Now that we knew what kind of game we were making we got to the hard part: Making it fun. To do this we looked to games that already explored environmental education for inspiration. The first game we looked at was a Wilson Center creation called Cards Against Calamity, which has players take on the roles of different stakeholders in a coastal community that must adapt to events that begin to unfold. The other game that gave us inspiration was The Polar Hub’s SMARTIC (Strategic Management of Resources in Times of Change). This game also has player in the role of stakeholders who are vying for resources and space in the arctic. From both of these games we took the elements of teams playing real world special interest groups trying to thrive within the spaces given, Together just sees more competition than collaboration when trying to pass laws.
We also drew heavily from Model United Nations (MUN). This is a middle/high school activity done internationally that has students simulate the sessions of the United Nations General Assembly and other multilateral bodies. MUN has an emphasis on roleplaying as your ambassador, and a person or persons that moderate discussion and action for the players. In our game, the later manifests as whomever is playing the role of The Party as they decide what policies pass and give players events that they must confront.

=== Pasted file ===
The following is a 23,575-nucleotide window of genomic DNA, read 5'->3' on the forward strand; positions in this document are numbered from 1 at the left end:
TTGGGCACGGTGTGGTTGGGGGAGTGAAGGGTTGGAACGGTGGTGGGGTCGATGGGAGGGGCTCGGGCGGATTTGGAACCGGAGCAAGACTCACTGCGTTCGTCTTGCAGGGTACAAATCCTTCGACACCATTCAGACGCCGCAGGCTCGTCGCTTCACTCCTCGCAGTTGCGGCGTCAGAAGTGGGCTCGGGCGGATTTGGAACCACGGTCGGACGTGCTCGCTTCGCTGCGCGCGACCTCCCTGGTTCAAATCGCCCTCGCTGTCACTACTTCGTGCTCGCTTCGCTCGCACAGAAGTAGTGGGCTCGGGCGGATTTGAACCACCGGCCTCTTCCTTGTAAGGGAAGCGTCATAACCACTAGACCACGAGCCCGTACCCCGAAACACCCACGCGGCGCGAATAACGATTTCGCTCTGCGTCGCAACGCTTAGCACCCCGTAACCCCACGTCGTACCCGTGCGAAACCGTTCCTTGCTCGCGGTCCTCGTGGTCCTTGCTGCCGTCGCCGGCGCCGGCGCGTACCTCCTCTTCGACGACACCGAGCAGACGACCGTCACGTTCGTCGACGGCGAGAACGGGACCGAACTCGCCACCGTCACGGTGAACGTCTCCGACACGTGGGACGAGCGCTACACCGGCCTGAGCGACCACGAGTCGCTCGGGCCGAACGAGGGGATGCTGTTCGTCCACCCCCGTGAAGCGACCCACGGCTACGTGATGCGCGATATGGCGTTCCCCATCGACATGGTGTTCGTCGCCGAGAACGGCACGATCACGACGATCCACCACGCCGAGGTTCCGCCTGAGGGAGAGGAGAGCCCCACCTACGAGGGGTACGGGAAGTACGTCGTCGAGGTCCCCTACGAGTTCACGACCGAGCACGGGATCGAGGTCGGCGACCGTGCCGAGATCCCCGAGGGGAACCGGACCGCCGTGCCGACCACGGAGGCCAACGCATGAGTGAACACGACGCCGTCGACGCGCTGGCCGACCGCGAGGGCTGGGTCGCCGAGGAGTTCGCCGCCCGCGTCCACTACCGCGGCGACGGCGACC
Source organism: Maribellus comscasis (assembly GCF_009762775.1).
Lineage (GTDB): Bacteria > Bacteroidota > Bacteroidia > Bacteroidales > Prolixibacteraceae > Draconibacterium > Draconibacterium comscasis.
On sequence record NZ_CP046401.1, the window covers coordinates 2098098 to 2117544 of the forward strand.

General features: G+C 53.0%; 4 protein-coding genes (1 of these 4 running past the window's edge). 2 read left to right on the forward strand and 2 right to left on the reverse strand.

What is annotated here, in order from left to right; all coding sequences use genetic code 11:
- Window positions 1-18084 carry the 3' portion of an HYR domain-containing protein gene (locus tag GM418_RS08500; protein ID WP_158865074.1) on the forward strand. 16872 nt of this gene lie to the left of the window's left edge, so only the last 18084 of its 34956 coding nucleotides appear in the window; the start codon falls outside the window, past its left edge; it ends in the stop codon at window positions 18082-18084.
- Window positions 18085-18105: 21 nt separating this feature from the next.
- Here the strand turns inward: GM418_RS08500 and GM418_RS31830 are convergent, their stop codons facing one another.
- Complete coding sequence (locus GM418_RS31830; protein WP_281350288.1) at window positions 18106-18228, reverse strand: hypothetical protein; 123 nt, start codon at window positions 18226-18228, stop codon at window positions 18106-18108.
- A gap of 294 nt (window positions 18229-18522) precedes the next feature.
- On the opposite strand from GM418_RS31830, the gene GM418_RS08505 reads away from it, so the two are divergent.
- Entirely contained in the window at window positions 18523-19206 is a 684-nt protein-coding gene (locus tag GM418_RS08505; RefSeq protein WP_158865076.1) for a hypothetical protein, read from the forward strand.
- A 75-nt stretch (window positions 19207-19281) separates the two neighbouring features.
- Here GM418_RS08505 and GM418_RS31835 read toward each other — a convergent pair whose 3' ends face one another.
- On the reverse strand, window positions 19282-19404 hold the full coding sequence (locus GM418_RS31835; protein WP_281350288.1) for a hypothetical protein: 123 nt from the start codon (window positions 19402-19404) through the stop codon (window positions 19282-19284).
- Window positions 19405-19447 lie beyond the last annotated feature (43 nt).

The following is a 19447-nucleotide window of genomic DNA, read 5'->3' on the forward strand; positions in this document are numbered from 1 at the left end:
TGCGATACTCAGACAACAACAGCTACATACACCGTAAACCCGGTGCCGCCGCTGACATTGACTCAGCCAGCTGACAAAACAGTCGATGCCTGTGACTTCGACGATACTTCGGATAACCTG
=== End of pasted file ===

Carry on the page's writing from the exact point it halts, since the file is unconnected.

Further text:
The last major inspiration we took were events and policies that took place in China. Part of making this an educational game is making sure that the concepts don’t go over the players’ heads. We felt the best way to prevent that is to make sure that our game was rooted somewhat in reality so that the groups using it can point to real world examples.